Hockey Stick Bidding

AAA

DEFINITION of 'Hockey Stick Bidding'

An anti-competitive bidding practice in which a market participant (or trader) offers an extremely high price for a small portion of a good.

The name derives from the price curve of this practice, which resembles a hockey stick.

INVESTOPEDIA EXPLAINS 'Hockey Stick Bidding'

This is considered to be a fraudulent practice of pushing up prices. Market participants submit offers at extremely high prices because they know that the demand for their good is sure to be high.

A good example of this occurred during the California energy crisis of 2001. Energy traders knew that California would need all available power and would be willing to pay any price to get it.

RELATED TERMS
  1. Commodity

    1. A basic good used in commerce that is interchangeable with ...
  2. Bid

    1. An offer made by an investor, a trader or a dealer to buy ...
  3. In The Penalty Box

    A phrase referring to a company whose stock has plummeted with ...
  4. Monopoly

    A situation in which a single company or group owns all or nearly ...
  5. Price Discovery

    A method of determining the price for a specific commodity or ...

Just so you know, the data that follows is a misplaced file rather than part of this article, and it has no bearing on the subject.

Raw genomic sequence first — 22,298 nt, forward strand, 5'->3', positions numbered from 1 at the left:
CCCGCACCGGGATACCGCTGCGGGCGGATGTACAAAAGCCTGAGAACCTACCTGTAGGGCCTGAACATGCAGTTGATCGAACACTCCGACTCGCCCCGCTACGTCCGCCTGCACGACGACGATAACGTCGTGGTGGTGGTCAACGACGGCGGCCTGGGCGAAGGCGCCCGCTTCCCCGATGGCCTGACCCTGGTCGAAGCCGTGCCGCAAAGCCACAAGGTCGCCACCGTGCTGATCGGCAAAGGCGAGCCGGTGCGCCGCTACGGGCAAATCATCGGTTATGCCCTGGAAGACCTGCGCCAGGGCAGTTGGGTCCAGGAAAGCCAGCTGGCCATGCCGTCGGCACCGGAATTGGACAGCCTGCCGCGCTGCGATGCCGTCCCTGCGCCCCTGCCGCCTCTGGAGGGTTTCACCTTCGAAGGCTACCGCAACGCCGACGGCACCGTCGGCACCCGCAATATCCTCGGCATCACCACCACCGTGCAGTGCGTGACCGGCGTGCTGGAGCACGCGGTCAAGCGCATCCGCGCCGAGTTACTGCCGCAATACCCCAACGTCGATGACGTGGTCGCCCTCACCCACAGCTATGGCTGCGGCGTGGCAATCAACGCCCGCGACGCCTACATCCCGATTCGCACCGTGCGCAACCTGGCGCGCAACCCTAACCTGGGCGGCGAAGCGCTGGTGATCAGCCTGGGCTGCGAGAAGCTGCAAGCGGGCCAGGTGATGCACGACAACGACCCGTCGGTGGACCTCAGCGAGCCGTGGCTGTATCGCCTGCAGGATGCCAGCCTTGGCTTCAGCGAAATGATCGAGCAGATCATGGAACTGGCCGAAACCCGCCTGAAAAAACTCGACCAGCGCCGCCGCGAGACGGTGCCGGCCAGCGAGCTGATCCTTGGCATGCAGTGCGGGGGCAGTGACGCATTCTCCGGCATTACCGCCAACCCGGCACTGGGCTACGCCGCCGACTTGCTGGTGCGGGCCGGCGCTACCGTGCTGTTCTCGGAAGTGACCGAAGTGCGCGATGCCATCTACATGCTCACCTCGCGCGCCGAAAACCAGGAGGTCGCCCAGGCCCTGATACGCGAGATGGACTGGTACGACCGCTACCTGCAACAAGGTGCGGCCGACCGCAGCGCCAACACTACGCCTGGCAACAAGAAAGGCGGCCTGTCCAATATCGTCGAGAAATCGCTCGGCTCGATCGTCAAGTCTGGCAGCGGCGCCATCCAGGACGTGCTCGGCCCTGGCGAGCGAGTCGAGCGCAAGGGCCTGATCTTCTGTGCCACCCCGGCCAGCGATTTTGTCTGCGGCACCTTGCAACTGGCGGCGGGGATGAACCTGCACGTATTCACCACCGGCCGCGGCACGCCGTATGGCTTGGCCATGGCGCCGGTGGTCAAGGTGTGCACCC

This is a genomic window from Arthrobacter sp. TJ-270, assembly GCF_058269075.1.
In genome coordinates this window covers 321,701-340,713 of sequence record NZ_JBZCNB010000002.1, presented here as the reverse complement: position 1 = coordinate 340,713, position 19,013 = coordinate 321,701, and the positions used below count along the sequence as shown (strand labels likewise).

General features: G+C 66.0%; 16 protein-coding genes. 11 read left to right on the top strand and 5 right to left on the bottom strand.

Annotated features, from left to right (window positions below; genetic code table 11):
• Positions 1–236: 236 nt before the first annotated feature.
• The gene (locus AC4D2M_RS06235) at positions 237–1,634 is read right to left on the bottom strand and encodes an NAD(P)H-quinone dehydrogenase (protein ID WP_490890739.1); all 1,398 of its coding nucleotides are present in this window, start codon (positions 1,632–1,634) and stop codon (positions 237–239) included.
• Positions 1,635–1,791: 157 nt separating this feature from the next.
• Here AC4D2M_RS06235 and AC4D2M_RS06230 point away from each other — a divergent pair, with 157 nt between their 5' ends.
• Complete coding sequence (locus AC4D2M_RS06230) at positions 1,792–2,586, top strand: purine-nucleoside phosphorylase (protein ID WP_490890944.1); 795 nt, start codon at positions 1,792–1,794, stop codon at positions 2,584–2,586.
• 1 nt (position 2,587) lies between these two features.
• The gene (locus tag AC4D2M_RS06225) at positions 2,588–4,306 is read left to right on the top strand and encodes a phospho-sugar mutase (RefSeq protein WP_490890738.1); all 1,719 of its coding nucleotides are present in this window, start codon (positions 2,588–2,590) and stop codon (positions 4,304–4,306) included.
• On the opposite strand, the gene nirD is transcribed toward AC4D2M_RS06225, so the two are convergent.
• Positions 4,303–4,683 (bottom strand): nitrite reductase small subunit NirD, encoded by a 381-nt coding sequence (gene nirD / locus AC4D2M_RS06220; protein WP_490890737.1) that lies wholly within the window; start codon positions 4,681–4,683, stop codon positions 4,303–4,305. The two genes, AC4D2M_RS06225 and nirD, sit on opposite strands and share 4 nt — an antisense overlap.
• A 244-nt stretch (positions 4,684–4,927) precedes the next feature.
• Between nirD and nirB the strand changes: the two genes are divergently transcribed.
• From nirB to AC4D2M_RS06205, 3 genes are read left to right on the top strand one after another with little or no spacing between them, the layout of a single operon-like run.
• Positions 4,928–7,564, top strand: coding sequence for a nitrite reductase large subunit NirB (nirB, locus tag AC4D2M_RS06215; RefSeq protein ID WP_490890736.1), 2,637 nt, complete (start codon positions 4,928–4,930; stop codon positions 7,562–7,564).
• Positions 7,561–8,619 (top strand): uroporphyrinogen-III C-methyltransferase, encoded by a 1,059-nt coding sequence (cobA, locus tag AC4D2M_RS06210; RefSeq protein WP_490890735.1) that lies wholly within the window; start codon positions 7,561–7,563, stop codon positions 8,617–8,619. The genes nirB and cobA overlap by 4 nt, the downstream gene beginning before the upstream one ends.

6. Price Basing

    A method of pricing commercial commodity transactions that bases ...
Related Articles
  1. Online Investment Scams Tutorial
    Economics

    Online Investment Scams Tutorial

  2. Biggest Stock Scams
    Personal Finance

    Biggest Stock Scams

  3. The Biggest Stock Scams Of All Time
    Investing

    The Biggest Stock Scams Of All Time

  4. Playing The Sleuth In A Scandal Stock
    Investing Basics

    Playing The Sleuth In A Scandal Stock

comments powered by Disqus
Hot Definitions
  1. Market Segmentation

    A marketing term referring to the aggregating of prospective buyers into groups (segments) that have common needs and will ...
  2. Effective Annual Interest Rate

    An investment's annual rate of interest when compounding occurs more often than once a year. Calculated as the following: ...
  3. Debit Spread

    Two options with different market prices that an investor trades on the same underlying security. The higher priced option ...
  4. Odious Debt

    Money borrowed by one country from another country and then misappropriated by national rulers. A nation's debt becomes odious ...
  5. Takeover

    A corporate action where an acquiring company makes a bid for an acquiree. If the target company is publicly traded, the ...
  6. Harvest Strategy

    A strategy in which investment in a particular line of business is reduced or eliminated because the revenue brought in by ...
Trading Center